Binary is the natural language of computers but a big nuisance for us humans. To simplify working with binary numbers, humans use a related number system called hexadecimal, which uses base 16. Just like decimal and binary, each hexadecimal digit has a place and a value. In this case, the place is a power of 16 and the value is selected from the set {0, 1, 2, 3, 4, 5, 6, 7, 8, 9, A, B, C, D, E, F}. As you can see, hexadecimal numbers have more possibilities for their digits than are available in the decimal format; so, we add the letters A through F, as shown in Table 2.1. A hexadecimal number is a combination of its digits multiplied by powers of 16. To eliminate confusion between various formats, we will put a 0x or a $ before the number to mean hexadecimal. Hexadecimal representation is a convenient mechanism for us humans to define binary information, because it is extremely simple for humans to convert back and forth between binary and hexadecimal. Hexadecimal number system is often abbreviated as “hex”. A nibble is defined as 4 binary bits, or one hexadecimal digit. Each value of the 4bit nibble is mapped into a unique hex digit, as shown in Table 2.1.
Hex Digit 
Decimal Value 
Binary Value 
0 
0 
0000 
1 
1 
0001 
2 
2 
0010 
3 
3 
0011 
4 
4 
0100 
5 
5 
0101 
6 
6 
0110 
7 
7 
0111 
8 
8 
1000 
9 
9 
1001 
A or a 
10 
1010 
B or b 
11 
1011 
C or c 
12 
1100 
D or d 
13 
1101 
E or e 
14 
1110 
F or f 
15 
1111 
Table 2.1. Definition of hexadecimal representation.
For example, the hexadecimal number for the 16bit binary 0001 0010 1010 1101 is
0x12AD = 1•16^{3} + 2•16^{2} + 10•16^{1} + 13•16^{0} = 4096+512+160+13 = 4781
Observation: In order to maintain consistency between assembly and C programs, we will use the 0x format when writing hexadecimal numbers in this class.
You have already learned how to convert from a hexadecimal number to its decimal representation. All you need to do is to calculate its value by multiplying each coefficient by its placeholder values and summing all of them together. If you want to practice, Choose an 4digit hexadecimal number number. Try to calculate the decimal representation. Then type the number in the following field and click "convert" to check your result.
: What is the numerical value of the 8bit hexadecimal number 0xFF?
As illustrated in Figure 2.1, to convert from binary to hexadecimal we can:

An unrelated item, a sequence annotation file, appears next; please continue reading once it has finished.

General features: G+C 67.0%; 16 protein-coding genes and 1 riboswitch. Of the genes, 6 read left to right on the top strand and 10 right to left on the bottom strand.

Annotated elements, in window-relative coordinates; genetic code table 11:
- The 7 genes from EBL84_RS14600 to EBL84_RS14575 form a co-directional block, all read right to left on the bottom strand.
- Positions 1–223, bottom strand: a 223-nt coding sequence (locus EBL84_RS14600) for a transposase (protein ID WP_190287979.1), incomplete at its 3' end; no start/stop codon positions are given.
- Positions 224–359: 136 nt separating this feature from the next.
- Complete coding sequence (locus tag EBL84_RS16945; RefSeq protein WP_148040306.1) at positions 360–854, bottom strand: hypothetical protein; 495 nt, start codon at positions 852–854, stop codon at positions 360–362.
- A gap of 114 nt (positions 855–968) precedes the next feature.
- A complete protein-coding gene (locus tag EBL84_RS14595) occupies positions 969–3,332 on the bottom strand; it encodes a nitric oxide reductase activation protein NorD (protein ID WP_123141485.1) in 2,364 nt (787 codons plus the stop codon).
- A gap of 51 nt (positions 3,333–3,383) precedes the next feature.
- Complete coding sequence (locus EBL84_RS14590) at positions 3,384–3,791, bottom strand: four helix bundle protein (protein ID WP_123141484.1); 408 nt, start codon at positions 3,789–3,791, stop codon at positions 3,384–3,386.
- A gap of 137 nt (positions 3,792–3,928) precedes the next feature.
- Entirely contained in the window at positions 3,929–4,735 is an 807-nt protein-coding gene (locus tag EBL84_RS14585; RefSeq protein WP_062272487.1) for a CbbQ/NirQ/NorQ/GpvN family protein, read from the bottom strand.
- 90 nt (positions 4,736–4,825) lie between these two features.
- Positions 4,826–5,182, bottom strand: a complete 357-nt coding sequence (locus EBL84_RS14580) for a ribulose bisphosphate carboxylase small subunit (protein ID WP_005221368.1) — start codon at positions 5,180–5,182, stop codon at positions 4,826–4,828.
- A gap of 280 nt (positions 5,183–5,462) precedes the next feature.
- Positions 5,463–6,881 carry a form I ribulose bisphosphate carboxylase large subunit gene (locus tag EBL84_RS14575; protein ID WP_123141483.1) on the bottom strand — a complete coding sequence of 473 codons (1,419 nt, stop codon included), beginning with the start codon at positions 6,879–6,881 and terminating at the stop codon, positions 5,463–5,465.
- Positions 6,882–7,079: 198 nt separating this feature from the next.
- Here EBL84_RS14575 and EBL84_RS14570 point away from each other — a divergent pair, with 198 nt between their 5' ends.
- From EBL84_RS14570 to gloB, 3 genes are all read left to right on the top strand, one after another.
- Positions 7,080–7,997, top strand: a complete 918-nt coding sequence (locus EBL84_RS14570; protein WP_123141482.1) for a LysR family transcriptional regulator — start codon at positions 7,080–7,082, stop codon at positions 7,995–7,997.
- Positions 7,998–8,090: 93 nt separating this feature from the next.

1) Divide the binary number into right justified nibbles,
2) Convert each nibble into its corresponding hexadecimal digit.
Figure 2.1. Example conversion from binary to hexadecimal.
: Convert the binary number 01000101_{2} to hexadecimal.
: Convert the binary number 110010101011_{2} to hexadecimal.
As illustrated in Figure 2.2, to convert from hexadecimal to binary we can:
1) Convert each hexadecimal digit into its corresponding 4bit binary nibble,
2) Combine the nibbles into a single binary number.
Figure 2.2. Example conversion from hexadecimal to binary.
: Convert the hex number 0x40 to binary.
: Convert the hex number 0x63F to binary.
: How many binary bits does it take to represent 0x123456?
Video 2.2. Hexadecimal representation
Computer programming environments use a wide variety of symbolic notations to specify the numbers in hexadecimal. As an example, assume we wish to represent the binary number 01111010. Some assembly languages use $7A. Some assembly languages use 7AH. The C language uses 0x7A. Patt’s LC3 simulator uses x7A.
Precision is the number of distinct or different values. We express precision in alternatives, decimal digits, bytes, or binary bits. Alternatives are defined as the total number of possibilities. For example, an 8bit number format can represent 256 different numbers. An 8bit digital to analog converter (DAC) can generate 256 different analog outputs. An 8bit analog to digital converter (ADC) can measure 256 different analog inputs. Table 2.2 illustrates the relationship between precision in binary bits and precision in alternatives. The operation [[x]] is defined as the greatest integer of x. E.g., [[2.1]] [[2.9]] and [[3.0]] are all equal to 3. The Bytes column in Table 2.1 specifies how many bytes of memory it would take to store a number with that precision assuming the data were not packed or compressed in any way.
Binary bits 
Bytes 
Alternatives 
8 
1 
256 
10 
2 
1024 
12 
2 
4096 
16 
2 
65536 
20 
3 
1,048,576 
24 
3 
16,777,216 
30 
4 
1,073,741,824 
32 
4 
4,294,967,296 
n 
[[n/8]] 
2^{n} 
Table 2.2. Relationship between bits, bytes and alternatives as units of precision.
: How many bytes of memory would it take to store a 50bit number?
A byte contains 8 bits as shown in Figure 2.3, where each bit b_{7},...,b_{0} is binary and has the value 1 or 0. We specify b_{7} as the most significant bit or MSB, and b_{0} as the least significant bit or LSB.
Figure 2.3. 8bit binary format.
If a byte is used to represent an unsigned number, then the value of the number is
N = 128•b_{7} + 64•b_{6} + 32•b_{5} + 16•b_{4} + 8•b_{3} + 4•b_{2} + 2•b_{1} + b_{0}
Notice that the significance of bit n is 2^{n}. There are 256 different unsigned 8bit numbers. The smallest unsigned 8bit number is 0 and the largest is 255. For example, 00001010_{2} is 8+2 or 10. Other examples are shown in Table 2.3. The least significant bit can tell us if the number is even or odd.
binary 
hex 
Calculation 
decimal 
00000000_{2} 
0x00 

0 
00100001_{2} 
0x21 
32+1 
33 
01000110_{2} 
0x46 
64+4+2 
70 
10001011_{2}